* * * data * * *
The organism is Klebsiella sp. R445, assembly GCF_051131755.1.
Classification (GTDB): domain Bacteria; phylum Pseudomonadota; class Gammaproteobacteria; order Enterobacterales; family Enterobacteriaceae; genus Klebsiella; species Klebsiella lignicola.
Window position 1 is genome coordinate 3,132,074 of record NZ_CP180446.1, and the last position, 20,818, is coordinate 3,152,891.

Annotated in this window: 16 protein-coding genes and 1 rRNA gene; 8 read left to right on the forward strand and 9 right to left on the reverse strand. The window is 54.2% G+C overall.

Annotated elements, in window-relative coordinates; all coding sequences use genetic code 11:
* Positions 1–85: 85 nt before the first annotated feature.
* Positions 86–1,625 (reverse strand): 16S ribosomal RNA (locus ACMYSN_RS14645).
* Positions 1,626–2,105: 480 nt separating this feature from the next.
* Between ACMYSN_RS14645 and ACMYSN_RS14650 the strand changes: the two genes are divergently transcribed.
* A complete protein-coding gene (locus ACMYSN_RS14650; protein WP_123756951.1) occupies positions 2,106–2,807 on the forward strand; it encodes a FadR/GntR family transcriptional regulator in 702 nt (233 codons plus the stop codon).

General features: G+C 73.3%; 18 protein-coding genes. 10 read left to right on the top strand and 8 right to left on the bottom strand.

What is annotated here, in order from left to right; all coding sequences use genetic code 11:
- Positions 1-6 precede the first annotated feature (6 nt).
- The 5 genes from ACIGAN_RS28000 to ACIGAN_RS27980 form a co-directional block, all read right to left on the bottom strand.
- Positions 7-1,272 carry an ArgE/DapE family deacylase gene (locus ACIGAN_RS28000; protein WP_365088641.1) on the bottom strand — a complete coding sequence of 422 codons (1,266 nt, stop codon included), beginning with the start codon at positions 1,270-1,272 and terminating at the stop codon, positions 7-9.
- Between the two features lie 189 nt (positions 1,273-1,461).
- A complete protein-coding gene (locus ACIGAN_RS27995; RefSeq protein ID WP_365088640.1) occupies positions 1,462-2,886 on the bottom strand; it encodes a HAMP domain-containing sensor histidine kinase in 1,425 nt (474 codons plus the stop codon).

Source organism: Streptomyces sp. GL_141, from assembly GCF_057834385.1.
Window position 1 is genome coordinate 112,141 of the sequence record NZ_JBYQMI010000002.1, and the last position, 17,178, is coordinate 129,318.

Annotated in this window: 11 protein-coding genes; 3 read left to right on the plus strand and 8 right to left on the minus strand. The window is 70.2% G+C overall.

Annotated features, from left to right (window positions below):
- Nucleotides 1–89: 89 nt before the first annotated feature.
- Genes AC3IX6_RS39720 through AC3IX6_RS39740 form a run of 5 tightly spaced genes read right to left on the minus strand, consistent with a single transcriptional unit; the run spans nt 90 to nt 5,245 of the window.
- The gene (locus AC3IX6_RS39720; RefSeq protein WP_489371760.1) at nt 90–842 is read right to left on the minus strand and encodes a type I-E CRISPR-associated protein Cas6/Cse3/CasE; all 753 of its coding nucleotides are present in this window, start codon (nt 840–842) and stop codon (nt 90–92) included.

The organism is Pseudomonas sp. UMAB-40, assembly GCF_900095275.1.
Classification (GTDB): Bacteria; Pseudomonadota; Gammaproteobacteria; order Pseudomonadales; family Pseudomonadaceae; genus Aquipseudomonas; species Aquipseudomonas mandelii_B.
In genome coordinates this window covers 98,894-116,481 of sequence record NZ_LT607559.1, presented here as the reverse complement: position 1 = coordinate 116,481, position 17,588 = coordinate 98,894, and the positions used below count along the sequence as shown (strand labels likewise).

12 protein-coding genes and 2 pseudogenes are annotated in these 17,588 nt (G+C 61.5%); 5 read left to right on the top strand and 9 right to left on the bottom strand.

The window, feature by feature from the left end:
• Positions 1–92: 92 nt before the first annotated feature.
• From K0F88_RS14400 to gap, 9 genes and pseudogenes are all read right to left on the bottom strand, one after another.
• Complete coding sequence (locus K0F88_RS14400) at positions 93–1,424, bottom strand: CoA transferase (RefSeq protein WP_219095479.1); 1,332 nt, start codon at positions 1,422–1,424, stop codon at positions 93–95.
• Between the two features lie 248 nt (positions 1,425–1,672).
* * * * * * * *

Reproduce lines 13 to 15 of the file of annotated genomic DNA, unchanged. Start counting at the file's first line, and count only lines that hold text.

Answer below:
- Positions 1-6 precede the first annotated feature (6 nt).
- The 5 genes from ACIGAN_RS28000 to ACIGAN_RS27980 form a co-directional block, all read right to left on the bottom strand.
- Positions 7-1,272 carry an ArgE/DapE family deacylase gene (locus ACIGAN_RS28000; protein WP_365088641.1) on the bottom strand — a complete coding sequence of 422 codons (1,266 nt, stop codon included), beginning with the start codon at positions 1,270-1,272 and terminating at the stop codon, positions 7-9.